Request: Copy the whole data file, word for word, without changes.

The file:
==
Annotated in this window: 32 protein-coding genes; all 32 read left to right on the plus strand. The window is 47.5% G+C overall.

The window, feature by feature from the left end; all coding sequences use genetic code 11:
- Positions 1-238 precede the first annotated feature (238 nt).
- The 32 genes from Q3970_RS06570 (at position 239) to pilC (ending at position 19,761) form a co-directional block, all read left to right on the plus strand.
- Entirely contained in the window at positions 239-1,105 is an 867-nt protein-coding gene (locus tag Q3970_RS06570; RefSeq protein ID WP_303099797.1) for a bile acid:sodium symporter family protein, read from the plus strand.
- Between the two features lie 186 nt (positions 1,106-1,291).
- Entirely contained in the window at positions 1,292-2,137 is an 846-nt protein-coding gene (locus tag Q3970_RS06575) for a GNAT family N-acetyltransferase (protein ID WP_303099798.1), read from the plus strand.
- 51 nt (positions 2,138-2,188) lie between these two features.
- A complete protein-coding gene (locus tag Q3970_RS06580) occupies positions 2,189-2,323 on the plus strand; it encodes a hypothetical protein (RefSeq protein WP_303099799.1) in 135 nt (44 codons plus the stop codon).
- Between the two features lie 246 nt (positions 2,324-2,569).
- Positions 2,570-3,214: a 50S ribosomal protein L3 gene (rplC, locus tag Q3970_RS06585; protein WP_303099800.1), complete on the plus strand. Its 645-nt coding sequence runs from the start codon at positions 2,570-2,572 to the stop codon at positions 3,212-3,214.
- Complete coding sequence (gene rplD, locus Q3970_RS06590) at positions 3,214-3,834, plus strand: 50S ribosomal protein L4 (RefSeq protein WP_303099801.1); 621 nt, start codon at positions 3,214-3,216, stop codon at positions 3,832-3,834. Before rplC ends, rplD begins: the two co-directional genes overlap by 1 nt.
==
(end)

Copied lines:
Annotated in this window: 32 protein-coding genes; all 32 read left to right on the plus strand. The window is 47.5% G+C overall.

The window, feature by feature from the left end; all coding sequences use genetic code 11:
- Positions 1-238 precede the first annotated feature (238 nt).
- The 32 genes from Q3970_RS06570 (at position 239) to pilC (ending at position 19,761) form a co-directional block, all read left to right on the plus strand.
- Entirely contained in the window at positions 239-1,105 is an 867-nt protein-coding gene (locus tag Q3970_RS06570; RefSeq protein ID WP_303099797.1) for a bile acid:sodium symporter family protein, read from the plus strand.
- Between the two features lie 186 nt (positions 1,106-1,291).
- Entirely contained in the window at positions 1,292-2,137 is an 846-nt protein-coding gene (locus tag Q3970_RS06575) for a GNAT family N-acetyltransferase (protein ID WP_303099798.1), read from the plus strand.
- 51 nt (positions 2,138-2,188) lie between these two features.
- A complete protein-coding gene (locus tag Q3970_RS06580) occupies positions 2,189-2,323 on the plus strand; it encodes a hypothetical protein (RefSeq protein WP_303099799.1) in 135 nt (44 codons plus the stop codon).
- Between the two features lie 246 nt (positions 2,324-2,569).
- Positions 2,570-3,214: a 50S ribosomal protein L3 gene (rplC, locus tag Q3970_RS06585; protein WP_303099800.1), complete on the plus strand. Its 645-nt coding sequence runs from the start codon at positions 2,570-2,572 to the stop codon at positions 3,212-3,214.
- Complete coding sequence (gene rplD, locus Q3970_RS06590) at positions 3,214-3,834, plus strand: 50S ribosomal protein L4 (RefSeq protein WP_303099801.1); 621 nt, start codon at positions 3,214-3,216, stop codon at positions 3,832-3,834. Before rplC ends, rplD begins: the two co-directional genes overlap by 1 nt.